In the opening scene of Jane Martin's "Rodeo," there are many stereotypical props used to portray the beer-drinking, hard-working, cowboy image with the characteristic country music playing as an added touch. Most people are familiar with this type of scene in their minds, with a man as the character, but not this time we find a tough, smart, opinionated woman with a distinctively country name of Lurlene, and the typical cowboy kind of nickname, Big Eight. The reader will dive deeper into the true character of this unusual woman and realize that she is no different from the average woman in today's workforce. She is feeling the frustration of discrimination and the push out of the only lifestyle that she knows, by "Them" (1667).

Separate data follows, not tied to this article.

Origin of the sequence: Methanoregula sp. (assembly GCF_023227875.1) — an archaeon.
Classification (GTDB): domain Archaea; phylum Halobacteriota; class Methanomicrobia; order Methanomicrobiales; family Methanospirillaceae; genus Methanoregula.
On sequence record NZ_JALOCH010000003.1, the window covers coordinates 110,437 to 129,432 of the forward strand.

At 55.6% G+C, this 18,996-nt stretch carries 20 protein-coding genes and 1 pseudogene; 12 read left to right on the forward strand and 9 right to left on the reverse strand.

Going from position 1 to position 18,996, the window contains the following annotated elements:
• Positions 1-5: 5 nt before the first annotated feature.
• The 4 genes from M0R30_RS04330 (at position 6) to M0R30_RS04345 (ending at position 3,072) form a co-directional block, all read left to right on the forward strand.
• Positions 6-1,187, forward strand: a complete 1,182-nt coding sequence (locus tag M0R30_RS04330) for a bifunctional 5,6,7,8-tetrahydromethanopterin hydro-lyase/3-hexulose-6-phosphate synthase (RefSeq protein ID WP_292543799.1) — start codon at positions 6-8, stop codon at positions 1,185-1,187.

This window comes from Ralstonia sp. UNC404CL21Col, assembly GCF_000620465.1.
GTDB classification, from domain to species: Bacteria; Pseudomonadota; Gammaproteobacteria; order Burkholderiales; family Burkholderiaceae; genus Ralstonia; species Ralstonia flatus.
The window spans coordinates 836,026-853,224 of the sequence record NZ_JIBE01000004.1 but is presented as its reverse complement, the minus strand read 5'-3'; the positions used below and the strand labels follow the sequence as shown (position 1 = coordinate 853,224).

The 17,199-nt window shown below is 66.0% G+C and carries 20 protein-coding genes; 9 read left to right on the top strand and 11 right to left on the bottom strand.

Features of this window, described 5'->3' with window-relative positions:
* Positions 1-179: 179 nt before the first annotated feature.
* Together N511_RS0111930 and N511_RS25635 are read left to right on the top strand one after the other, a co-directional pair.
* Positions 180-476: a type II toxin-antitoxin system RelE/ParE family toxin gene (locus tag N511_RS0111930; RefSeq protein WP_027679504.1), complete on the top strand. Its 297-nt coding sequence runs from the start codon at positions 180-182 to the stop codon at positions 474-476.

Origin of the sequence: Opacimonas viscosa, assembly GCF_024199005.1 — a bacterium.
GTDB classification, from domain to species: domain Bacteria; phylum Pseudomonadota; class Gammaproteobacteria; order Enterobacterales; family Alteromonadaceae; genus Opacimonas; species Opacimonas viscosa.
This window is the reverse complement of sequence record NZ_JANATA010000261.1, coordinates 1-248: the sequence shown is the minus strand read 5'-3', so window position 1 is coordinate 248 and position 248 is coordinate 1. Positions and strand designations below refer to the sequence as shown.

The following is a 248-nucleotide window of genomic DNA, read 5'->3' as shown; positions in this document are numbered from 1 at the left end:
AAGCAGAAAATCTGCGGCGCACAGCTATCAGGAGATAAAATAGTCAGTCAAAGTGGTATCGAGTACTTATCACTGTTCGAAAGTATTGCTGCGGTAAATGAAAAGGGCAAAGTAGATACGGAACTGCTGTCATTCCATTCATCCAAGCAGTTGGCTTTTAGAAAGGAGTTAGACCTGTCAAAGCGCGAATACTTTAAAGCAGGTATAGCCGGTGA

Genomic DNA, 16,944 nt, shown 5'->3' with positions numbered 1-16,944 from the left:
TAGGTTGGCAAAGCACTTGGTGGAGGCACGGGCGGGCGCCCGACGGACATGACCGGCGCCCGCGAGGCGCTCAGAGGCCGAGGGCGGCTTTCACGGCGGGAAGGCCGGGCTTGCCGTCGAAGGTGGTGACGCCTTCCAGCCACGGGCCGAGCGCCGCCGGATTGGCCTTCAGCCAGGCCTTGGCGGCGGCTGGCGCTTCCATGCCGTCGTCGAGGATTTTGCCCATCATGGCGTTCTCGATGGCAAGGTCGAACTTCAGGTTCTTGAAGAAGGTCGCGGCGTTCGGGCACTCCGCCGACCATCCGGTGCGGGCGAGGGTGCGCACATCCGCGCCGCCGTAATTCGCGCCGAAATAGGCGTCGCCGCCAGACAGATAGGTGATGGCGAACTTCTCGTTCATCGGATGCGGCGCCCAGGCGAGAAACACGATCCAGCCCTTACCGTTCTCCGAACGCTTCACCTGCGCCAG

Over the last several years, it has become undeniable that any kind of sport can, and will, be sensationalized and commercialized by the people from the great companies like "Coca-Cola, Pepsi Cola, and Marlboro" (1667). These companies have hundreds of thousands of dollars budgeted each year to pour into sports in the form of sponsorships, advertising, etc. Once the sponsorships are introduced into a sport, it is exactly the kind of thing that will push an athlete out of competition. An athlete will find himself in a "make-it or break-it" situation. If an athlete receives a sponsorship, then the money is free flowing for equipment, testing, training, etc anything that the athlete wants or needs to aid in putting himself in a winning position so that the sponsoring company can recoup its investment. Without sponsorship, it is a near hopeless situation for the athlete. The more a sport becomes commercialized, the higher the cost of participating for the athlete. One example would be that there are entry fees established to help raise monies that will be awarded to the winner and the sponsoring company. Unfortunately, for the athlete, once "they" start investing money into the sport, "they" also begin to place constraints...
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